The 1997 Harley-Davidson FLSTF Fat Boy motorcycle carried on the design themes that made the original 1990 Fat Boy such a success. But there was one important difference.
Introduced in 1990, the Fat Boy instantly became one of Harley-Davidson's most popular models.
Over the next decade, waiting lists for the machines sometimes stretched as long as two years.
The original Fat Boy came in any color you wanted -- as long as you wanted gray. Fenders, fuel tank, oil tank, and even the frame were all painted the same hue, with fine yellow trim being applied around the valve covers, ignition switch, primary-cover inspection plate, timing cover, and within the winged tank emblem.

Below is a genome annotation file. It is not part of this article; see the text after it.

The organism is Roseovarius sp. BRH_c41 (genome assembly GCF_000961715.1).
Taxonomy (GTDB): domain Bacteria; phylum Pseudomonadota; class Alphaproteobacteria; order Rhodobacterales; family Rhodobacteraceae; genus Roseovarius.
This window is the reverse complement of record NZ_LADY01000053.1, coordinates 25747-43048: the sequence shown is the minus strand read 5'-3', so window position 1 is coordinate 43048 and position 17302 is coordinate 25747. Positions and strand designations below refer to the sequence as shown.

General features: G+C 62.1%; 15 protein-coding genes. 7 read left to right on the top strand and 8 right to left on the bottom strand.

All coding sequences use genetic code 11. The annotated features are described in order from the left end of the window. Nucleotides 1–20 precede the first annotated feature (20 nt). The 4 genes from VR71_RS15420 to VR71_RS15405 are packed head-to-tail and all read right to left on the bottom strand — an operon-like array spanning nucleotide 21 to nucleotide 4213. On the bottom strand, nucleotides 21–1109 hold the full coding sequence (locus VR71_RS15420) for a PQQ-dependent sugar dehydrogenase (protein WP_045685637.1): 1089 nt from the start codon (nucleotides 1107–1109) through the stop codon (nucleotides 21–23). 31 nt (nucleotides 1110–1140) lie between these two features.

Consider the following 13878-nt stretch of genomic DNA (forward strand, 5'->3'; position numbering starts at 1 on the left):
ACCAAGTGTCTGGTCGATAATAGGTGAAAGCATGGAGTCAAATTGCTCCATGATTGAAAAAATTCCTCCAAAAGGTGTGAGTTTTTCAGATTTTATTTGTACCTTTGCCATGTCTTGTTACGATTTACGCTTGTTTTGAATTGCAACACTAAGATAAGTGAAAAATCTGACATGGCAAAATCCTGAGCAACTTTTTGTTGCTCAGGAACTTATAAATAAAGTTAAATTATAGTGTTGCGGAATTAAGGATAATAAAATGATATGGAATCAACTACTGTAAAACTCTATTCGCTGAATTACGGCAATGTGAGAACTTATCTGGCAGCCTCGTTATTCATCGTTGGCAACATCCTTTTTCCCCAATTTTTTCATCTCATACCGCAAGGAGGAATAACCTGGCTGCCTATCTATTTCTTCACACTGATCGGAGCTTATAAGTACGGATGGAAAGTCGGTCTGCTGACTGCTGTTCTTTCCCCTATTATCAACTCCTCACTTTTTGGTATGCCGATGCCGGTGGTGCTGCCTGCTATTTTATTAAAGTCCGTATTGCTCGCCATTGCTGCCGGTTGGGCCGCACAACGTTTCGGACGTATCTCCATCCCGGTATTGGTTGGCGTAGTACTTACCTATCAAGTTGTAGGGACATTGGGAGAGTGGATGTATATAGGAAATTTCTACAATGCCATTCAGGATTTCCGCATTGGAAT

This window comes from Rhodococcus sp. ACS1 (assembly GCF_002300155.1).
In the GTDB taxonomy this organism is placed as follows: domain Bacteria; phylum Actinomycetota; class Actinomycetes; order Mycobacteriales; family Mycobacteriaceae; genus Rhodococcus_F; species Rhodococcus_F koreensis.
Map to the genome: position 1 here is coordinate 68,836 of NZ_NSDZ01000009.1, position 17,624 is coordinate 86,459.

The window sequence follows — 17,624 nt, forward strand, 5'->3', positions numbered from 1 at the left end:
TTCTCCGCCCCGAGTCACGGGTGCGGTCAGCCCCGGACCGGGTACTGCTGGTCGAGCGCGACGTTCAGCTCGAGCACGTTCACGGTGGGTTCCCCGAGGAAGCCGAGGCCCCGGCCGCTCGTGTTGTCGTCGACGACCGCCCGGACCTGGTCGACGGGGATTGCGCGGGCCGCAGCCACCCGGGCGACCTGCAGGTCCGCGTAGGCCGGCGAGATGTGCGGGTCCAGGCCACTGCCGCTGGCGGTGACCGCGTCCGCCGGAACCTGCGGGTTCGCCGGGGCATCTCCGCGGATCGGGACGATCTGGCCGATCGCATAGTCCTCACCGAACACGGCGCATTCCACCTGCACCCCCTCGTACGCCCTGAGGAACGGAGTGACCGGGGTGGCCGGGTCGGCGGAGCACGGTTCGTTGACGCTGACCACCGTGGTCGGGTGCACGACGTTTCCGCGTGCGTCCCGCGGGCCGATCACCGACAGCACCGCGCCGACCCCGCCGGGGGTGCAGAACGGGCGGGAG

But the most noticeable element of the Fat Boy's styling were the 16-inch solid wheels used both front and rear; it remains, to this day, the only model so equipped.
Fat Boys rode the Softail frame that hid its shocks beneath the engine. Power came from the 80-cubic-inch Evolution V-twin introduced six years earlier, and like all Harleys since, the Fat Boy used belt drive.
After 1990, Fat Boys were available in a variety of colors, including two-tones -- though grey was never again offered. Otherwise, however, they changed little until a redesigned model sporting Harley's new Twin Cam 88 V-twin arrived in 2000.
Yet the company knew to leave well enough alone, and the 1997 Fat Boy is nearly indistinguishable from the original.
Except for that gray paint....
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1997 Harley-Davidson FLSTF Fat Boy Pictures
In its shape and use of solid wheels, the 1997 Harley-Davidson FLSTF Fat Boy motorcycle was nearly indistinguishable from the original 1990 model.